Fantasies, Sexual or Not, May Ease Pain
To cope with discomfort, take your mind off it:
People in pain should consider taking a dose of fantasy along with their aspirin.
Coping with pain can be a case of mind over matter, claim some medical researchers. Relaxation, meditation -- even sexual fantasies -- can help take a person's mind off pain, they say, and make discomfort easier to bear.
"You put pain in the background and put something else in the foreground," says psychologist C. Richard Chapman, president of the American Pain Society. "It's very powerful."
Pain is experienced not in the body, but in the brain, Chapman says.
"We construct pain, just like we construct every other kind of experience we have," he says. "The brain, from multiple centers of stimuli, pulls together a coherent experience."
"The important principle here is to capture and direct the spotlight of attention away from pain and toward something else," he says.
That "something else" can be just about anything that evokes a positive feeling in the person who's feeling the pain: a gourmet meal, a day at the beach or a night with a lover.
Dr. Peter Staats, chief of the division of pain medicine at Johns Hopkins Hospital in Baltimore, recently concluded a study in which college students were asked to keep their hands in a tank of ice water until the pain became unbearable. The students were told to think about different subjects during the test.
The power of sexual fantasies
Those who thought about sexual fantasies, Staats says, were able to keep their hands in the water twice as long as the others.
"It worked," says Staats, who nonetheless cautions against overdramatizing the findings.
"Sex is just one of many positive subjects that can affect the response to pain," he says. One of his patients lessened the pain of cancer by visualizing himself driving a sports car around a racetrack, Staats says.
The mental approach to pain management is possible, researchers believe, because both emotions and pain are processed in the same area of the brain, the thalamus.
Physicians traditionally have been more inclined to treat pain with pills than with positive thinking. But the mental approach may be gaining more acceptance in the medical community. A spokesman for the American Medical Association says the group doesn't take a position on what sort of treatment methods its member physicians should use.
But Dr. Kazi Hassan, for instance, has a full-time clinical psychologist affiliated with his pain-management practice in St. Petersburg, Fla.
"Pain is stimuli that originates from the nerves, but it causes significant emotional disturbance," Hassan says. The psychologist helps some of Hassan's patients learn pain-control techniques such as meditation.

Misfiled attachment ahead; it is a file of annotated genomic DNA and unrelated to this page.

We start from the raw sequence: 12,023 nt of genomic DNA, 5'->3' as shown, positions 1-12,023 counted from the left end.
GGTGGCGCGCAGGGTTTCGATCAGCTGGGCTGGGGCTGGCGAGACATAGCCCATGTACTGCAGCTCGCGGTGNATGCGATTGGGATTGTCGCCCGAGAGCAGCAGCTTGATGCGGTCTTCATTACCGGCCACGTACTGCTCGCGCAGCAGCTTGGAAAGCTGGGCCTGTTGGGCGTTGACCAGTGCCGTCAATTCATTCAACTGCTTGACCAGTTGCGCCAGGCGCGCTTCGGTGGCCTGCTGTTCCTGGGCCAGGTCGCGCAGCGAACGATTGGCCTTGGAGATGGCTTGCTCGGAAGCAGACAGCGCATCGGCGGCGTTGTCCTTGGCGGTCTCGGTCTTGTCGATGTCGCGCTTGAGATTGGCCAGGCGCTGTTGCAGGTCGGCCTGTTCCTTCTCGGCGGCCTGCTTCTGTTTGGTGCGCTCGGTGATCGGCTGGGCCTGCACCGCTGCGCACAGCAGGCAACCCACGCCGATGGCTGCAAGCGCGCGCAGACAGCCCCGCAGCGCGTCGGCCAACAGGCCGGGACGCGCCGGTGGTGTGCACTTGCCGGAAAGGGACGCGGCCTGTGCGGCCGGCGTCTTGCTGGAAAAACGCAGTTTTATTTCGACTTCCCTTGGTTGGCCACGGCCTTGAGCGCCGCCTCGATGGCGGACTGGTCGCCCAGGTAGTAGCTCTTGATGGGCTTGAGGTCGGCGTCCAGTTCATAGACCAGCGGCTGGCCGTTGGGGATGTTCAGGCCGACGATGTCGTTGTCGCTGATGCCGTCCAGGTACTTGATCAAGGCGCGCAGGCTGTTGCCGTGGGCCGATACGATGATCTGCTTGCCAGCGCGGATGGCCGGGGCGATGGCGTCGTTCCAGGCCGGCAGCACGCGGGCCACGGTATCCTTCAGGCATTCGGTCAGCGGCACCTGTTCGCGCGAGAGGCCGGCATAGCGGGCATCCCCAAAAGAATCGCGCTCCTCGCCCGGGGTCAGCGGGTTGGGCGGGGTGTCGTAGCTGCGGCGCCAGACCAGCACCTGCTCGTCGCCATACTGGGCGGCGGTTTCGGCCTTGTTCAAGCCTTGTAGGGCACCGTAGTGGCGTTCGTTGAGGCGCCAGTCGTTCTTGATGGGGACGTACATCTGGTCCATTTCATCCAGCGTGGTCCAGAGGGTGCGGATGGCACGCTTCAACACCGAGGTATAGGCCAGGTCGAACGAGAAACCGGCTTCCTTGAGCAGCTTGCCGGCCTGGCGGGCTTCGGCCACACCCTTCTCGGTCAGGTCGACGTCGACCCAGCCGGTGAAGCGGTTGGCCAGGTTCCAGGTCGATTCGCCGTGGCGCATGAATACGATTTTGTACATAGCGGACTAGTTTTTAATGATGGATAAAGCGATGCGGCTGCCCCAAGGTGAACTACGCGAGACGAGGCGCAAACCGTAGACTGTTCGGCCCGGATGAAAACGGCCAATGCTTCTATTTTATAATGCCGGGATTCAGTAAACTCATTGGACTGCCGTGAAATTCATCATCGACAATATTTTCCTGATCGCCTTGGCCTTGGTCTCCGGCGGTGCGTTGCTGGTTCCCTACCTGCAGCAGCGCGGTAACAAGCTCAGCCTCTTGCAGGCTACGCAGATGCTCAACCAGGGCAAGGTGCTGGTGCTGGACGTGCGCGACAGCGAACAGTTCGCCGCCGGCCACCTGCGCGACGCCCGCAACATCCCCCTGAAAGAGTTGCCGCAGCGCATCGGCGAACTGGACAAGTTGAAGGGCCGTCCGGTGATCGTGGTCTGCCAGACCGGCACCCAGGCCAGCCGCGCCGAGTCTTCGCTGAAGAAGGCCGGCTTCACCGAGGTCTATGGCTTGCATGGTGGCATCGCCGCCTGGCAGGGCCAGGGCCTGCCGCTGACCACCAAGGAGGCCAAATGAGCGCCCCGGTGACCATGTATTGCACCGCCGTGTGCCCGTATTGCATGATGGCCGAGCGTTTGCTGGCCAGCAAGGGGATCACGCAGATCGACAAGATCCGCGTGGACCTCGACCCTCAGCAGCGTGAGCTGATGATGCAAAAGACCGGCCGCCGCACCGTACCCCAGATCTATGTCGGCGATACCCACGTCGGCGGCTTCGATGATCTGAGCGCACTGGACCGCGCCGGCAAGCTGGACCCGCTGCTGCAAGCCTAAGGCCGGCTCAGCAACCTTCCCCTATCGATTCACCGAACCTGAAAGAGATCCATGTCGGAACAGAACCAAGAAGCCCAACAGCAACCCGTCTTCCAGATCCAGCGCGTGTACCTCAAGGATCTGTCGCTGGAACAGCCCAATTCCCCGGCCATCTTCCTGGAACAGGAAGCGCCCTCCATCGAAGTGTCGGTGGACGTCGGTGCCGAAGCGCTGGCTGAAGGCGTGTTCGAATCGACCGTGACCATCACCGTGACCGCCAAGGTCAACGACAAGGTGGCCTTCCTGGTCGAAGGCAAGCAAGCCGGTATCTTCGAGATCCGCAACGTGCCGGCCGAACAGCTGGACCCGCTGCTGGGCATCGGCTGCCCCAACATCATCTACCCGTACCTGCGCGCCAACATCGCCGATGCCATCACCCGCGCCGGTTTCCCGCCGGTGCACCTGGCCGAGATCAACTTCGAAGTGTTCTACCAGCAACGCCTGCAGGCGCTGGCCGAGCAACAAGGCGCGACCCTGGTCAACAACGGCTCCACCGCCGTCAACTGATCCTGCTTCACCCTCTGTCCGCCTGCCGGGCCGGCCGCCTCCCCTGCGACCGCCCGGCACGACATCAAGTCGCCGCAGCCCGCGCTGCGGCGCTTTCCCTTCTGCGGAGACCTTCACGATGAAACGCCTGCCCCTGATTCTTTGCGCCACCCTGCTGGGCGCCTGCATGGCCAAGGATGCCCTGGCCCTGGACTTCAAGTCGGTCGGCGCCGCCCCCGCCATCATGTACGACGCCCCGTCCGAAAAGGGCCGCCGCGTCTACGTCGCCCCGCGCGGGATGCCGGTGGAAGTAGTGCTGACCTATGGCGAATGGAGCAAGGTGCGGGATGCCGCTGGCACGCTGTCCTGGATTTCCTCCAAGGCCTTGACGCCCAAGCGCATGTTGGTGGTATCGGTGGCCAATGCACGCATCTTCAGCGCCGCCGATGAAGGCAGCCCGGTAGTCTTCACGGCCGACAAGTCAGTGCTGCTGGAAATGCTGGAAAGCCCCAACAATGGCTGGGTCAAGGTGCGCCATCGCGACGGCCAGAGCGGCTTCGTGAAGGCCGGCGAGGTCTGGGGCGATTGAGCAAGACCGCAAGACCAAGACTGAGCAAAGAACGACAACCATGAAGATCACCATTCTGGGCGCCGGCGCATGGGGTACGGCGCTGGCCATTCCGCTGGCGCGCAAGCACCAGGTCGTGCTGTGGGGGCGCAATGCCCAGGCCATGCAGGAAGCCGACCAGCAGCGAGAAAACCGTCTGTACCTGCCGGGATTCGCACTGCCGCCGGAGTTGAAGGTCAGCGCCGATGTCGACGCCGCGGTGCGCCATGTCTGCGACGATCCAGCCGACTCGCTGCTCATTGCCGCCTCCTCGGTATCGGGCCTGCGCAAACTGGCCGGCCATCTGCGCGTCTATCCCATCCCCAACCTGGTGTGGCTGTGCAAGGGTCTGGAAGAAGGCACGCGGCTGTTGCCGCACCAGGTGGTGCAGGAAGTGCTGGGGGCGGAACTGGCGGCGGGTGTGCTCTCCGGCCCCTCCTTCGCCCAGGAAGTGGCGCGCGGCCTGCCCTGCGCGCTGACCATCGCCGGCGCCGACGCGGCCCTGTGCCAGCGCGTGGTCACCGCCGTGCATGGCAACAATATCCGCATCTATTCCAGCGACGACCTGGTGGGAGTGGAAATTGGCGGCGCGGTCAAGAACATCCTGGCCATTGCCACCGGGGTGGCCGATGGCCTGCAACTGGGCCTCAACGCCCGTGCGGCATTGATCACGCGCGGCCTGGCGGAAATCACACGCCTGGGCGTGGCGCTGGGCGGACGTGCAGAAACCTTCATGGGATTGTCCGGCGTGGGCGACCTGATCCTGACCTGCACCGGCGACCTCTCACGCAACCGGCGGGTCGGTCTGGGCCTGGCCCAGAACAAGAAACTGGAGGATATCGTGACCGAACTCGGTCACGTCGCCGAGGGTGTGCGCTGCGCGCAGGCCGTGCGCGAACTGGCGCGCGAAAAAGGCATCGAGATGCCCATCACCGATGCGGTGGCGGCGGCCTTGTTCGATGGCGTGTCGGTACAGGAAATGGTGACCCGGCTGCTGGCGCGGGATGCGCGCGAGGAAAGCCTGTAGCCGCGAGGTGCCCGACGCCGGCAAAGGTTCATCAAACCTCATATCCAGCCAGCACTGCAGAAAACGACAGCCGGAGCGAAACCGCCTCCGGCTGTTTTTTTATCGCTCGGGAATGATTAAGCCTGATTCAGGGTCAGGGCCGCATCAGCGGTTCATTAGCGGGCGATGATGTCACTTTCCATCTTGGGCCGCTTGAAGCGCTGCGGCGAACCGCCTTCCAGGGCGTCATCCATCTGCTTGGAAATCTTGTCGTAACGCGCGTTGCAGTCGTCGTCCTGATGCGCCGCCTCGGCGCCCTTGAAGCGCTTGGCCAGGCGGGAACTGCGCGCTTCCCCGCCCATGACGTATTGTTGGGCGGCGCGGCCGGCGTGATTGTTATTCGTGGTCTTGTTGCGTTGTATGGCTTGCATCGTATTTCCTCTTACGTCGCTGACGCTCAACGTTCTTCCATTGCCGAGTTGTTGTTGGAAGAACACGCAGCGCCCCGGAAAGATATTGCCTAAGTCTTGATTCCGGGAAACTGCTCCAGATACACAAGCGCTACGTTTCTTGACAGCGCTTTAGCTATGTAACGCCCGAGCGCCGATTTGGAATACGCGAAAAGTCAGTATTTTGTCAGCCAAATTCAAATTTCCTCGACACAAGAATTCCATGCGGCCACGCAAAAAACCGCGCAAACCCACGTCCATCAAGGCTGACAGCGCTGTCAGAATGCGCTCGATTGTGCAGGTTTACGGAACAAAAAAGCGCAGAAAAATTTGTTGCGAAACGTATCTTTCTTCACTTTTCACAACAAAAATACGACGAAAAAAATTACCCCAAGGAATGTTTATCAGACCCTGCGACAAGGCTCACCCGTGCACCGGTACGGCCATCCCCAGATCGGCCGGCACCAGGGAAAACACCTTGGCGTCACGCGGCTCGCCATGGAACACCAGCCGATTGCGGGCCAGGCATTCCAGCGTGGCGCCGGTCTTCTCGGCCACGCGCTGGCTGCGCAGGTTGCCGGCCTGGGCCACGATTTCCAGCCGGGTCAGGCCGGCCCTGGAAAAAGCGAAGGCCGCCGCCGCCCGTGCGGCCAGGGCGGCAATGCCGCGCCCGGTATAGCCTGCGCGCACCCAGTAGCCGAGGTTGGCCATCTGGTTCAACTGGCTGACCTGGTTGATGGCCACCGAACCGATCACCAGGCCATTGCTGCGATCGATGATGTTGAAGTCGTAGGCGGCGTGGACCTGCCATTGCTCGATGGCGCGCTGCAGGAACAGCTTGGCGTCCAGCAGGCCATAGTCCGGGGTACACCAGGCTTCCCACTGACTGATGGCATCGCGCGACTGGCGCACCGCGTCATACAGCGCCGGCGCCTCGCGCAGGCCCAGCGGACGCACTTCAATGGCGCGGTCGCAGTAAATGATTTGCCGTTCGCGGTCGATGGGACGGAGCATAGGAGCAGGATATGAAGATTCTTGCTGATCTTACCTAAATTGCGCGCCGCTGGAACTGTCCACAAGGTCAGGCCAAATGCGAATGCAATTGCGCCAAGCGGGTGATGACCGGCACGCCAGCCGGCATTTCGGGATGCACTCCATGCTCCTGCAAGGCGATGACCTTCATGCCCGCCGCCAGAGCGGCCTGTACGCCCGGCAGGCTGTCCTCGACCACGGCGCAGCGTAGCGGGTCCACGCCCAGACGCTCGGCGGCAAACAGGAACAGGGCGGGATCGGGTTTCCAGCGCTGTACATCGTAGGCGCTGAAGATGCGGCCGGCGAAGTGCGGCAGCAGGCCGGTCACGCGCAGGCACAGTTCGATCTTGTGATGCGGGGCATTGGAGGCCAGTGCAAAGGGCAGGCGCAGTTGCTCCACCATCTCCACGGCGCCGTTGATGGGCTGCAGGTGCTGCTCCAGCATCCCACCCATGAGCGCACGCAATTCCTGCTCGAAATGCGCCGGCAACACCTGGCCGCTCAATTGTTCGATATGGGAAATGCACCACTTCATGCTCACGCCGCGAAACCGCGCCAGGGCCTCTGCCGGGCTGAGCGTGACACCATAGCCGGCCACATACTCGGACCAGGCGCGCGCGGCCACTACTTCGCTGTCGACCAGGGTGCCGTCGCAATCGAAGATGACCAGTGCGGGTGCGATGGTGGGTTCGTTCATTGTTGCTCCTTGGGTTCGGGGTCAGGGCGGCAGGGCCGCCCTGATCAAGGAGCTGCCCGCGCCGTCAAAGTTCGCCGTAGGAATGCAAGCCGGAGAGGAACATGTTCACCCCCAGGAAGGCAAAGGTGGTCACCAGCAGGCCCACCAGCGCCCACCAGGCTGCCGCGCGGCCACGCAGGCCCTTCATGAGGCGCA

Chronic pain sufferers also can be helped with group therapy sessions, Hassan says. "Talking to people about it, venting -- this can help the pain," he says.
Longtime pain sufferers can become depressed or angry, which makes their pain even worse, adds Staats. But he believes treating the anger and depression often eases the pain.
The search for the best approach
There's no general agreement on what kind of pain responds best to the mental approach. Staats says it should work in both short- and long-term cases.
"If one considers pain an emotional response with its basis in biology, which I do, then you may think it's going to work in all situations," he says.
Chapman, on the other hand, says his experience shows that nonmedical techniques may work best on short-term pain. A burn patient getting his dressing changed may be able to lessen the pain with meditation or visualization, but that may not work as well with an ongoing condition such as chronic back pain, Chapman says.
"We have done studies on patients with rheumatoid arthritis," Staats says. "If they say words that evoke a positive emotional response, they get better -- and for quite a long time."
Can you do this yourself? Yes, doctors say. The most basic pain-control technique is simple relaxation. Breathing deeply and relaxing your muscles slows down the nervous system -- and the transmission of pain impulses.
Next, visualize something positive. Imagine yourself on that beach in Tahiti. Dream of what you'd do if you won the lottery. Think about your kids, your spouse -- or imagine yourself on a date with your favorite movie star.
It helps if you're already a good daydreamer, Chapman says.
"You've got to have the ability to concentrate your attention and form mental images," he says. "Some people do it well, and others do it very poorly."
"Some people believe you can do anything with the mind," he says. "Others believe the right thing to do is have a drug or a nerve block. They don't tolerate that you're going to do some fuzzy thing with the brain."
"It's not for everybody," Chapman says.
Thanks to: John Reinan
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